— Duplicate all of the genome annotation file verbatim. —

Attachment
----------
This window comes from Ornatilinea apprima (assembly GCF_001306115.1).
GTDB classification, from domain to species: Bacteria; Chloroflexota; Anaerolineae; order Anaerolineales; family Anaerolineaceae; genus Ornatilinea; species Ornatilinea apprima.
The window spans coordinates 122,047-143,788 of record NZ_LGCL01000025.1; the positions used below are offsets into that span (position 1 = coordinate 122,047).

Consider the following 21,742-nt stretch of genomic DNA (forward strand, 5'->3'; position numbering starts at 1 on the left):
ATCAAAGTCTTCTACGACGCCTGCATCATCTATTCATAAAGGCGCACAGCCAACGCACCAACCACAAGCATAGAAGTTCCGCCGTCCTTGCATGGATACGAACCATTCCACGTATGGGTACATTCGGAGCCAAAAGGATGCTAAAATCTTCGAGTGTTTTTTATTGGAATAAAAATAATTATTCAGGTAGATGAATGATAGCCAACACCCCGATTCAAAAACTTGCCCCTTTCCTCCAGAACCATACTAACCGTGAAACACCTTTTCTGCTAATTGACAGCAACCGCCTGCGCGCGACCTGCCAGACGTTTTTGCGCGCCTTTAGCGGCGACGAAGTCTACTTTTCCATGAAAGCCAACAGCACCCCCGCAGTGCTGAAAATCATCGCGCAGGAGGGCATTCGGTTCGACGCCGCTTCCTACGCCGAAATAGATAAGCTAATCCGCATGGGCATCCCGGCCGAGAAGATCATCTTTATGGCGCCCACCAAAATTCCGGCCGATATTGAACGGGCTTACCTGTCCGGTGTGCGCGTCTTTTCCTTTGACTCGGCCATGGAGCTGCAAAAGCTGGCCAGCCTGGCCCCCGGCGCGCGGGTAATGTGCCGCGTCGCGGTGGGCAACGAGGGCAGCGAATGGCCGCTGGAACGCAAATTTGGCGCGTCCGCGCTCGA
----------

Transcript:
This window comes from Ornatilinea apprima (assembly GCF_001306115.1).
GTDB classification, from domain to species: Bacteria; Chloroflexota; Anaerolineae; order Anaerolineales; family Anaerolineaceae; genus Ornatilinea; species Ornatilinea apprima.
The window spans coordinates 122,047-143,788 of record NZ_LGCL01000025.1; the positions used below are offsets into that span (position 1 = coordinate 122,047).

Consider the following 21,742-nt stretch of genomic DNA (forward strand, 5'->3'; position numbering starts at 1 on the left):
ATCAAAGTCTTCTACGACGCCTGCATCATCTATTCATAAAGGCGCACAGCCAACGCACCAACCACAAGCATAGAAGTTCCGCCGTCCTTGCATGGATACGAACCATTCCACGTATGGGTACATTCGGAGCCAAAAGGATGCTAAAATCTTCGAGTGTTTTTTATTGGAATAAAAATAATTATTCAGGTAGATGAATGATAGCCAACACCCCGATTCAAAAACTTGCCCCTTTCCTCCAGAACCATACTAACCGTGAAACACCTTTTCTGCTAATTGACAGCAACCGCCTGCGCGCGACCTGCCAGACGTTTTTGCGCGCCTTTAGCGGCGACGAAGTCTACTTTTCCATGAAAGCCAACAGCACCCCCGCAGTGCTGAAAATCATCGCGCAGGAGGGCATTCGGTTCGACGCCGCTTCCTACGCCGAAATAGATAAGCTAATCCGCATGGGCATCCCGGCCGAGAAGATCATCTTTATGGCGCCCACCAAAATTCCGGCCGATATTGAACGGGCTTACCTGTCCGGTGTGCGCGTCTTTTCCTTTGACTCGGCCATGGAGCTGCAAAAGCTGGCCAGCCTGGCCCCCGGCGCGCGGGTAATGTGCCGCGTCGCGGTGGGCAACGAGGGCAGCGAATGGCCGCTGGAACGCAAATTTGGCGCGTCCGCGCTCGA